• Carmen Milligan

Wednesday Word: Inculcate

Updated: Mar 3

inculcate


[inˈkəlˌkāt, ˈinkəlˌkāt]

VERB

  1. instill (an attitude, idea, or habit) by persistent instruction. "the failures of the churches to inculcate a sense of moral responsibility" synonyms: instill · implant · fix · ingrain · infuse · impress · imprint · introduce · engender · produce

  • teach (someone) an attitude, idea, or habit by persistent instruction.


ORIGIN

mid 16th century: from Latin inculcat- ‘pressed in’, from the verb inculcare, from in- ‘into’ + calcare ‘to tread’ (from calx, calc- ‘heel’).


I love the origins of these Wednesday Words because they are so very descriptive. I think sometimes that we should still use Latin because it is such a communicative language. I particularly love the idea of "pressed in" when defining this word. "Drill in" is so invasive and harsh. But to use "pressed in" is very thoughtful and gentle. Like pressing flowers to keep them.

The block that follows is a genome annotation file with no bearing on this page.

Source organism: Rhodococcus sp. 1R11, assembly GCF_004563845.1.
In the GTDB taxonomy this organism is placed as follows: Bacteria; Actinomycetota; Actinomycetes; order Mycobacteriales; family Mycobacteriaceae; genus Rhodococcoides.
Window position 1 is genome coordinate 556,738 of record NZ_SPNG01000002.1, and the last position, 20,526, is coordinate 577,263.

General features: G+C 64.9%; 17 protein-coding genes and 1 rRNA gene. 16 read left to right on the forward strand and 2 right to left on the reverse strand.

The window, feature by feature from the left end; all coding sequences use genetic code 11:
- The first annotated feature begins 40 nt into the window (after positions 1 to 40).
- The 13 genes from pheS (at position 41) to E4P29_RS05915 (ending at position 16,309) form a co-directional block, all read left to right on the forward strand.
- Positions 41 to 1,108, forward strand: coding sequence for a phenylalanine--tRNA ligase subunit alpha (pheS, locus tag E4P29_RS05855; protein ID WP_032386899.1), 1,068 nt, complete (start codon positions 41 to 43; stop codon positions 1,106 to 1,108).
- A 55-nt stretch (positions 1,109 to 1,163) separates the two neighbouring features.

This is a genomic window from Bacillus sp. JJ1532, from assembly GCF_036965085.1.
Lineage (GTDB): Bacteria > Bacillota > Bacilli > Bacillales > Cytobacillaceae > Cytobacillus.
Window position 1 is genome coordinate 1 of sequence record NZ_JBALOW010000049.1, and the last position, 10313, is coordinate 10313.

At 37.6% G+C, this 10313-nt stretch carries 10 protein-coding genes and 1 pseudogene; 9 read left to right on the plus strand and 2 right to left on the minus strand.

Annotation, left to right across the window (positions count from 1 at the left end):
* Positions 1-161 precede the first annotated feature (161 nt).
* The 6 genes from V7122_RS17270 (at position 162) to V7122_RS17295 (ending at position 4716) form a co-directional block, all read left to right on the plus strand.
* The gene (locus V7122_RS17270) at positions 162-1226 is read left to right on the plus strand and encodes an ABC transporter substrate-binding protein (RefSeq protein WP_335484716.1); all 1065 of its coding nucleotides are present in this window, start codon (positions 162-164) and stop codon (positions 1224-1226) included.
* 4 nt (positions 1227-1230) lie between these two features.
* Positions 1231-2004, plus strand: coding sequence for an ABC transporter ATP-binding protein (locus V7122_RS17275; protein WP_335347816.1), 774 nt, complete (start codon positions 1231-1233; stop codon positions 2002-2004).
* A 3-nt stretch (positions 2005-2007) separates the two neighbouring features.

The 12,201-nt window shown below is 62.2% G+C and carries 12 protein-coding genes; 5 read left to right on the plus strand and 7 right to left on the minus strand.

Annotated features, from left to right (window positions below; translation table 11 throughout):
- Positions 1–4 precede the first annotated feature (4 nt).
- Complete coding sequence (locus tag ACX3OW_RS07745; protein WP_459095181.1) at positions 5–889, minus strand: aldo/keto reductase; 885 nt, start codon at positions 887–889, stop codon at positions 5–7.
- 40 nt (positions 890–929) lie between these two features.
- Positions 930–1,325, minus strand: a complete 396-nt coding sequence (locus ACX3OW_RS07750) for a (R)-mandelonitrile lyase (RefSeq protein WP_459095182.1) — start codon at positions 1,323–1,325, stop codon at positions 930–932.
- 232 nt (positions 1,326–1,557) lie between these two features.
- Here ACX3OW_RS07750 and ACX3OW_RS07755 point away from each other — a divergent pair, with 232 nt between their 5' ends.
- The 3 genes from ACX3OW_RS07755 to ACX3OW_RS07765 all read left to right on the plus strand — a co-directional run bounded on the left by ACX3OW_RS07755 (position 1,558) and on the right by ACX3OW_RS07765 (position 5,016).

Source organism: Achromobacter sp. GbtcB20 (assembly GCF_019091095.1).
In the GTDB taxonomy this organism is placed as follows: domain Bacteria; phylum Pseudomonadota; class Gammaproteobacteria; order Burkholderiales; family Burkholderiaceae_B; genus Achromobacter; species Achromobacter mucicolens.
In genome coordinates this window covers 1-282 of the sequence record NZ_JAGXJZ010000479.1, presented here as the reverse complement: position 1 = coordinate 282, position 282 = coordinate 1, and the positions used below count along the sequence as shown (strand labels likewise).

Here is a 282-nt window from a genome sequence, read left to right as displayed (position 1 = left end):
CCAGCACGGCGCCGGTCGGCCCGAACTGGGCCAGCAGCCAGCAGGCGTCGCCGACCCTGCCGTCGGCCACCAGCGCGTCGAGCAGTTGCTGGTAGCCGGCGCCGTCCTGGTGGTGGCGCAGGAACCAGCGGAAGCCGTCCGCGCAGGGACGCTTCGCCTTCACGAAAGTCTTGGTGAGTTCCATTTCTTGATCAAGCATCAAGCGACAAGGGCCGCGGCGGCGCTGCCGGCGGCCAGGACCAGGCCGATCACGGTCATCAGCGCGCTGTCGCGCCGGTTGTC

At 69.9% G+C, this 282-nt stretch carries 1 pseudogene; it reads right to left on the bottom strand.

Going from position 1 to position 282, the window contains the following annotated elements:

However, there was a usage I saw that spoke of college professors inculcating students with their political views. When it is used that way, it would be less inculcating an idea or attitude, but more bordering on brainwashing and propaganda.


It is a great word, and one that you should try to incorporate into your usage. Let me know what you think!

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